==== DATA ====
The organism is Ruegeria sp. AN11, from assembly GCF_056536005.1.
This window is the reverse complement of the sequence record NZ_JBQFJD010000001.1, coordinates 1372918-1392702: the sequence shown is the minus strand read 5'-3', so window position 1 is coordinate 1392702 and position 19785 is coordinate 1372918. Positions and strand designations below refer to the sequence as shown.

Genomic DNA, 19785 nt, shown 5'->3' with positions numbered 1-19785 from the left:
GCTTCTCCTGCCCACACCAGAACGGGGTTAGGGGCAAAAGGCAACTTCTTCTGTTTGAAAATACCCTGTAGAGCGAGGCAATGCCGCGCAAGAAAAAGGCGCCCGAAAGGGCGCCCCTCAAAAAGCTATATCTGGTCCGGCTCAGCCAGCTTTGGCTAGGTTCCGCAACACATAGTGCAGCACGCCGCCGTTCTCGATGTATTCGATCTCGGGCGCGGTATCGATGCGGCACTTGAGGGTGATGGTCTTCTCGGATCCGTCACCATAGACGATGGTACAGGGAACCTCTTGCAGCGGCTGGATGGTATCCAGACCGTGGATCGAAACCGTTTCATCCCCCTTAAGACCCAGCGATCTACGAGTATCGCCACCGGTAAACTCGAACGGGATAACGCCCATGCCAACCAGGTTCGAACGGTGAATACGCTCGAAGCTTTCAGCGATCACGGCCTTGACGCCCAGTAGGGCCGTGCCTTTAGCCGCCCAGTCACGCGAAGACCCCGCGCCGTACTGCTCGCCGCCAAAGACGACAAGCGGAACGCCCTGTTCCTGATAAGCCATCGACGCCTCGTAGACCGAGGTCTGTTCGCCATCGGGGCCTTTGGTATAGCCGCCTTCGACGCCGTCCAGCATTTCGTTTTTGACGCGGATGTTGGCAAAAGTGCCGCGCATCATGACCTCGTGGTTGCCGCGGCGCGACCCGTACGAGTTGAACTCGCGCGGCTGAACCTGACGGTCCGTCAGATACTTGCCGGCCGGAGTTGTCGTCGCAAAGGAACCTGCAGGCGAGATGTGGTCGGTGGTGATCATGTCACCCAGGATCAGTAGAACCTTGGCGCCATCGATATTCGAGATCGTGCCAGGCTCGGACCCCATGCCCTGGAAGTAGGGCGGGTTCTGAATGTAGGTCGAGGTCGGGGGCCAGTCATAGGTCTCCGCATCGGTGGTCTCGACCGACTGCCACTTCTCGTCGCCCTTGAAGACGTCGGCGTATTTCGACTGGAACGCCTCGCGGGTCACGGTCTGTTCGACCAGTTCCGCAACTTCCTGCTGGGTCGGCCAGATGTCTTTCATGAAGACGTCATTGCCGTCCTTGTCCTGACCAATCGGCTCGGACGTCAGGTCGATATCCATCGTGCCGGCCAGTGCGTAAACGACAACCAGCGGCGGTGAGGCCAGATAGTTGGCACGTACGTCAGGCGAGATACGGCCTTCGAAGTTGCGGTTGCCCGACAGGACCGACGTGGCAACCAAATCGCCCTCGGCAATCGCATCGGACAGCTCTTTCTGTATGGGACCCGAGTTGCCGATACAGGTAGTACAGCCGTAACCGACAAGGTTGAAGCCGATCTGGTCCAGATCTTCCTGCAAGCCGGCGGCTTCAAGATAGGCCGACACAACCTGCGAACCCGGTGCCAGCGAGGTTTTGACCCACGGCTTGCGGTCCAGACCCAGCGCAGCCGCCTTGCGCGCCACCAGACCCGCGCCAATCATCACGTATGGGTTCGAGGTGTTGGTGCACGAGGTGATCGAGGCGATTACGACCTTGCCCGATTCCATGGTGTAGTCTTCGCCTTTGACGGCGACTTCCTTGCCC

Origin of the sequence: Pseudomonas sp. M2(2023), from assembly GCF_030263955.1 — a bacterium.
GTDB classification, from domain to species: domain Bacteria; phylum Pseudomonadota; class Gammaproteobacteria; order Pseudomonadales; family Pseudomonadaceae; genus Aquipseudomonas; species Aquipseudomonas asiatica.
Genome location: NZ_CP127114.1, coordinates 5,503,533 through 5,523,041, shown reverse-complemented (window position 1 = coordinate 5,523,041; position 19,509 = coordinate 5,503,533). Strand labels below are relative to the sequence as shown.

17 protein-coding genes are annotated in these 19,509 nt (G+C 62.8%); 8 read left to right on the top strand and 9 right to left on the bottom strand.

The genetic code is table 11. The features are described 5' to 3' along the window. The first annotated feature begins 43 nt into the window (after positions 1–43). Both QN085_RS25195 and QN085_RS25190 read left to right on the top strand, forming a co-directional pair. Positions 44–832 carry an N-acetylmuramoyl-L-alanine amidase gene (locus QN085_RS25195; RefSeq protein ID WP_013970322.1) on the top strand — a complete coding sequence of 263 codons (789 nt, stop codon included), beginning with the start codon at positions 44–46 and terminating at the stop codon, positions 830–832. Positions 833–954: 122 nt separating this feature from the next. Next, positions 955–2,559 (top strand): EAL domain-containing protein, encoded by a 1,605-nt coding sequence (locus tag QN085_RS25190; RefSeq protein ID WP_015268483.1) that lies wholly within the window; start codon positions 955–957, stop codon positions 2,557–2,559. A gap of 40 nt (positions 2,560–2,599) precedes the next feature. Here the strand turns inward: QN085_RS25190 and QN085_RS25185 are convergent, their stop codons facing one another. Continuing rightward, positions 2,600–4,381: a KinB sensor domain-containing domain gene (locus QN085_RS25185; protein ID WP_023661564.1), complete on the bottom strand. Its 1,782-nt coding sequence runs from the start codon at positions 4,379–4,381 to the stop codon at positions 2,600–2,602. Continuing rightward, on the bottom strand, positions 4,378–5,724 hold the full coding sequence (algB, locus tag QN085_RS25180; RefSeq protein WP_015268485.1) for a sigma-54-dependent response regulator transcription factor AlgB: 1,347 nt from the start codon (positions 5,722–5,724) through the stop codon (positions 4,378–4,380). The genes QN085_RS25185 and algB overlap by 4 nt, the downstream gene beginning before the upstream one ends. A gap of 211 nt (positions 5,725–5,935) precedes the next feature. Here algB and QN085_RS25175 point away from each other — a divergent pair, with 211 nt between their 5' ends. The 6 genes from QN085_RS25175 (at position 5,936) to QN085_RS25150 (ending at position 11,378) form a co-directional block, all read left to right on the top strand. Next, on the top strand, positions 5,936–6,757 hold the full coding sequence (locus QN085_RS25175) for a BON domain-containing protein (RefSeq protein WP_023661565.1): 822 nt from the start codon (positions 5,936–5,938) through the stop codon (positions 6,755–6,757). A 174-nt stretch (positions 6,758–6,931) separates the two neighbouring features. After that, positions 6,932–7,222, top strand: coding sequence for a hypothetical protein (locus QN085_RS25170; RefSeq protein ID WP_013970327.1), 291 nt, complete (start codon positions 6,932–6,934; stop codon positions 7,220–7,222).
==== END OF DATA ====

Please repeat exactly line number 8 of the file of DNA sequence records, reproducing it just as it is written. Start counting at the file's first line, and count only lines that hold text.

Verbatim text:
17 protein-coding genes are annotated in these 19,509 nt (G+C 62.8%); 8 read left to right on the top strand and 9 right to left on the bottom strand.